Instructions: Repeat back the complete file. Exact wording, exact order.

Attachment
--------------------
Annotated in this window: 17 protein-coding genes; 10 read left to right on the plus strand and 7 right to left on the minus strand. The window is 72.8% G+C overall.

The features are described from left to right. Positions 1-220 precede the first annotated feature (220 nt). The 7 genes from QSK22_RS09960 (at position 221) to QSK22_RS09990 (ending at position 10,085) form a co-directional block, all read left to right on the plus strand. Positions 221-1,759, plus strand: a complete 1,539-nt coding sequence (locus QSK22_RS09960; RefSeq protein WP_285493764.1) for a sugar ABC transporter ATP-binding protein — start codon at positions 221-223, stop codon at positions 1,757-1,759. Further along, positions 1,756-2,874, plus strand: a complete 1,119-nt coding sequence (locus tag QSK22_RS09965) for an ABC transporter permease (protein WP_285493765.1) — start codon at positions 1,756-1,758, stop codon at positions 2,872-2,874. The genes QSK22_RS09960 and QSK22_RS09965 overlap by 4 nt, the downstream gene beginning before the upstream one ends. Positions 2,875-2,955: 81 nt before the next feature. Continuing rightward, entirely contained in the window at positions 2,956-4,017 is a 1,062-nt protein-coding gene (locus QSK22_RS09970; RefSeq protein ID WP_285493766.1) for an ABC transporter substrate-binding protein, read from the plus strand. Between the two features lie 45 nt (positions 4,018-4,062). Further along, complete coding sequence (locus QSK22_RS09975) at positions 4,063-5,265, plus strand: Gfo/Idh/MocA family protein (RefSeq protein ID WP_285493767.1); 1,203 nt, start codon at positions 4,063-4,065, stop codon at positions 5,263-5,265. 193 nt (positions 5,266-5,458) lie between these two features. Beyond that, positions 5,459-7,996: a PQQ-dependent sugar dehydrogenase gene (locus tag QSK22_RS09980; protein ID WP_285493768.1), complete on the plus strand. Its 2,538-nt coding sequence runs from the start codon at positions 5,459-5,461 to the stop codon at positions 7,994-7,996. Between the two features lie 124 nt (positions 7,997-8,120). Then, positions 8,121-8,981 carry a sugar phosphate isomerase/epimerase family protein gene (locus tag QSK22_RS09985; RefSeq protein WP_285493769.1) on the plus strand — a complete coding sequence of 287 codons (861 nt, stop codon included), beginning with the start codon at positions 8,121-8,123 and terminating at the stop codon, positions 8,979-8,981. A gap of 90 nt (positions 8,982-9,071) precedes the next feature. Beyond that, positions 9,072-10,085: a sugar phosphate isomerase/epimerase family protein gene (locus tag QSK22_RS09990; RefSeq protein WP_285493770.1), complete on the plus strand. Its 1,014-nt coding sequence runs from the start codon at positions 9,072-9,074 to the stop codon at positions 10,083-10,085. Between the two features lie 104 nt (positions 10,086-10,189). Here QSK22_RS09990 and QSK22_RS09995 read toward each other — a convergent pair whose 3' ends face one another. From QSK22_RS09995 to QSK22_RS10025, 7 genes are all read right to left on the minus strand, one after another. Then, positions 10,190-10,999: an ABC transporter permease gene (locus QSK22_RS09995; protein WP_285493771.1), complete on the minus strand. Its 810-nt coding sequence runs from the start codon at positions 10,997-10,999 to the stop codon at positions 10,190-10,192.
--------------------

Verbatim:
Annotated in this window: 17 protein-coding genes; 10 read left to right on the plus strand and 7 right to left on the minus strand. The window is 72.8% G+C overall.

The features are described from left to right. Positions 1-220 precede the first annotated feature (220 nt). The 7 genes from QSK22_RS09960 (at position 221) to QSK22_RS09990 (ending at position 10,085) form a co-directional block, all read left to right on the plus strand. Positions 221-1,759, plus strand: a complete 1,539-nt coding sequence (locus QSK22_RS09960; RefSeq protein WP_285493764.1) for a sugar ABC transporter ATP-binding protein — start codon at positions 221-223, stop codon at positions 1,757-1,759. Further along, positions 1,756-2,874, plus strand: a complete 1,119-nt coding sequence (locus tag QSK22_RS09965) for an ABC transporter permease (protein WP_285493765.1) — start codon at positions 1,756-1,758, stop codon at positions 2,872-2,874. The genes QSK22_RS09960 and QSK22_RS09965 overlap by 4 nt, the downstream gene beginning before the upstream one ends. Positions 2,875-2,955: 81 nt before the next feature. Continuing rightward, entirely contained in the window at positions 2,956-4,017 is a 1,062-nt protein-coding gene (locus QSK22_RS09970; RefSeq protein ID WP_285493766.1) for an ABC transporter substrate-binding protein, read from the plus strand. Between the two features lie 45 nt (positions 4,018-4,062). Further along, complete coding sequence (locus QSK22_RS09975) at positions 4,063-5,265, plus strand: Gfo/Idh/MocA family protein (RefSeq protein ID WP_285493767.1); 1,203 nt, start codon at positions 4,063-4,065, stop codon at positions 5,263-5,265. 193 nt (positions 5,266-5,458) lie between these two features. Beyond that, positions 5,459-7,996: a PQQ-dependent sugar dehydrogenase gene (locus tag QSK22_RS09980; protein ID WP_285493768.1), complete on the plus strand. Its 2,538-nt coding sequence runs from the start codon at positions 5,459-5,461 to the stop codon at positions 7,994-7,996. Between the two features lie 124 nt (positions 7,997-8,120). Then, positions 8,121-8,981 carry a sugar phosphate isomerase/epimerase family protein gene (locus tag QSK22_RS09985; RefSeq protein WP_285493769.1) on the plus strand — a complete coding sequence of 287 codons (861 nt, stop codon included), beginning with the start codon at positions 8,121-8,123 and terminating at the stop codon, positions 8,979-8,981. A gap of 90 nt (positions 8,982-9,071) precedes the next feature. Beyond that, positions 9,072-10,085: a sugar phosphate isomerase/epimerase family protein gene (locus tag QSK22_RS09990; RefSeq protein WP_285493770.1), complete on the plus strand. Its 1,014-nt coding sequence runs from the start codon at positions 9,072-9,074 to the stop codon at positions 10,083-10,085. Between the two features lie 104 nt (positions 10,086-10,189). Here QSK22_RS09990 and QSK22_RS09995 read toward each other — a convergent pair whose 3' ends face one another. From QSK22_RS09995 to QSK22_RS10025, 7 genes are all read right to left on the minus strand, one after another. Then, positions 10,190-10,999: an ABC transporter permease gene (locus QSK22_RS09995; protein WP_285493771.1), complete on the minus strand. Its 810-nt coding sequence runs from the start codon at positions 10,997-10,999 to the stop codon at positions 10,190-10,192.